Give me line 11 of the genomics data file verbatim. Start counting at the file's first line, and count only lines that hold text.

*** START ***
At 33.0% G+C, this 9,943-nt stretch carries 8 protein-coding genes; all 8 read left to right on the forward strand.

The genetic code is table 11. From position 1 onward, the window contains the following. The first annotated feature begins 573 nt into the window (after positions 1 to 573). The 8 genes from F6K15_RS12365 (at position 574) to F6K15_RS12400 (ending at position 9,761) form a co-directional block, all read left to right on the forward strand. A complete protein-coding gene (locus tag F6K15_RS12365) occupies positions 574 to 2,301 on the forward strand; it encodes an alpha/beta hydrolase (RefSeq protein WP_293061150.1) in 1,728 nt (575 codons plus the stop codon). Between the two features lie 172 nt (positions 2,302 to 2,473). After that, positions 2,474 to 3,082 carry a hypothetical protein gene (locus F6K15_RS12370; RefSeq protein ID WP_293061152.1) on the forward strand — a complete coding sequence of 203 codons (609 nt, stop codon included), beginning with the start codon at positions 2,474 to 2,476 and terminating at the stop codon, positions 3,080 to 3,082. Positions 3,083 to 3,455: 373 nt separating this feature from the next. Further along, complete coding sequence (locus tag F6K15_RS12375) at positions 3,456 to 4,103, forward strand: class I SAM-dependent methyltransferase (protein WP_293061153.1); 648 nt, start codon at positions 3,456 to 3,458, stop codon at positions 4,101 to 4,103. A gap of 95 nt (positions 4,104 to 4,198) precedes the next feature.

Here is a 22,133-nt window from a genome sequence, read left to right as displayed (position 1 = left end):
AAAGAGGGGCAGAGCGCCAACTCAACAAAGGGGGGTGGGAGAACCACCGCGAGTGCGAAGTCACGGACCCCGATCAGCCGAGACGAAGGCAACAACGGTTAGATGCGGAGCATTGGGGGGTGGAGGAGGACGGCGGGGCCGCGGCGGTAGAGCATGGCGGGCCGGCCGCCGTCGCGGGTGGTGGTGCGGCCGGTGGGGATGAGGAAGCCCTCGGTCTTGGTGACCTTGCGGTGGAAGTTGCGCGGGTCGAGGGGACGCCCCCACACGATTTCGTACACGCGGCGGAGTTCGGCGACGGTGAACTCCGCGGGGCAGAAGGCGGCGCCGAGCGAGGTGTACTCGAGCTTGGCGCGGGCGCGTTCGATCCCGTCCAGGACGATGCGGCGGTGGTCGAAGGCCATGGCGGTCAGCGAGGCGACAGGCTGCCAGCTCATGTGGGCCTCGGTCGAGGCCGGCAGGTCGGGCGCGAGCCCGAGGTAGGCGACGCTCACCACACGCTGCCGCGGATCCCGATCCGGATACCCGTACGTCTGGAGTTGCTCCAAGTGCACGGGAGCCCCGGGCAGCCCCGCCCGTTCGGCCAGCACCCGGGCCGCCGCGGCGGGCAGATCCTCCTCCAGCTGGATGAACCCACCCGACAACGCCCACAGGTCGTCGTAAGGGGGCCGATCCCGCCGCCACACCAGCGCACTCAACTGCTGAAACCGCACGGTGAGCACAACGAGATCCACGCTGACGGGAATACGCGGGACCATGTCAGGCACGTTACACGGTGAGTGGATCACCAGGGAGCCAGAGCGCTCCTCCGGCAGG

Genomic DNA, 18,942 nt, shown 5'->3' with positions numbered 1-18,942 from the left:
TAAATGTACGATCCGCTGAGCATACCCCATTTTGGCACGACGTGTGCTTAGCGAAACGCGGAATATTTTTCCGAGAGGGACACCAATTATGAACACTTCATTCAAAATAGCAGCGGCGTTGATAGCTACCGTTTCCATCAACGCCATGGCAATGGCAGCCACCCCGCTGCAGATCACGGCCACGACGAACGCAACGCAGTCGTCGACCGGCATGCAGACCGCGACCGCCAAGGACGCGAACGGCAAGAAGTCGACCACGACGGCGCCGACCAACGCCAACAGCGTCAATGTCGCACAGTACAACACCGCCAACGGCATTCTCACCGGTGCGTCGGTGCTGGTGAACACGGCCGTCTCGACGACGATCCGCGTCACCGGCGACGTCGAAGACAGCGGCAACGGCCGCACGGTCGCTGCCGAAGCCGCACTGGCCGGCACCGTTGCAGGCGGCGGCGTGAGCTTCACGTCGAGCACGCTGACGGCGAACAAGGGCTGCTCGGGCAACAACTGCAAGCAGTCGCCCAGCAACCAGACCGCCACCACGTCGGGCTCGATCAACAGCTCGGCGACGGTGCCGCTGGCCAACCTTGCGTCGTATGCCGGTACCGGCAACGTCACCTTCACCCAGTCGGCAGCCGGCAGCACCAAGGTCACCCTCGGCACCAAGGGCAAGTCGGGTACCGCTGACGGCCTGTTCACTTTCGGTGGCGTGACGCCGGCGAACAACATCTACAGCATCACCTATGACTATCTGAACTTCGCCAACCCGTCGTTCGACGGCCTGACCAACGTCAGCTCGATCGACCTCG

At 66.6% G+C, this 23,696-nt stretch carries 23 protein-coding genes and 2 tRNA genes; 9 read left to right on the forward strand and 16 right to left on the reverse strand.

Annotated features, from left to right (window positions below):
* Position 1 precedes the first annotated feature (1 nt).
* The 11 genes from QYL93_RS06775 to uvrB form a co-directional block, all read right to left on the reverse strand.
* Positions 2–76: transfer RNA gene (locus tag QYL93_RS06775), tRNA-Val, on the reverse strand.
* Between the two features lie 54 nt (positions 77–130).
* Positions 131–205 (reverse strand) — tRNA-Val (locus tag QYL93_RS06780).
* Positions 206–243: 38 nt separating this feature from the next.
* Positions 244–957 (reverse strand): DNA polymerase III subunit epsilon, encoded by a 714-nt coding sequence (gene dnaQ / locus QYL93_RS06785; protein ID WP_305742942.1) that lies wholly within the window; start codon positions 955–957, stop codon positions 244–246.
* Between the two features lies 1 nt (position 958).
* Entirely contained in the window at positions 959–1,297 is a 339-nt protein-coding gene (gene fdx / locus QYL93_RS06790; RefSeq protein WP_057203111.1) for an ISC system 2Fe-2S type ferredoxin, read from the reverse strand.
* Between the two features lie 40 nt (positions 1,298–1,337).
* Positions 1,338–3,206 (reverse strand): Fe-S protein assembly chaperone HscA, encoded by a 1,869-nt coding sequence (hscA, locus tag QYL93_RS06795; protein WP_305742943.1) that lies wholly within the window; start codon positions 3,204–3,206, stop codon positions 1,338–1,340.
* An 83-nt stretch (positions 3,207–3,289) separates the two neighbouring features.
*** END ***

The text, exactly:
* Positions 2–76: transfer RNA gene (locus tag QYL93_RS06775), tRNA-Val, on the reverse strand.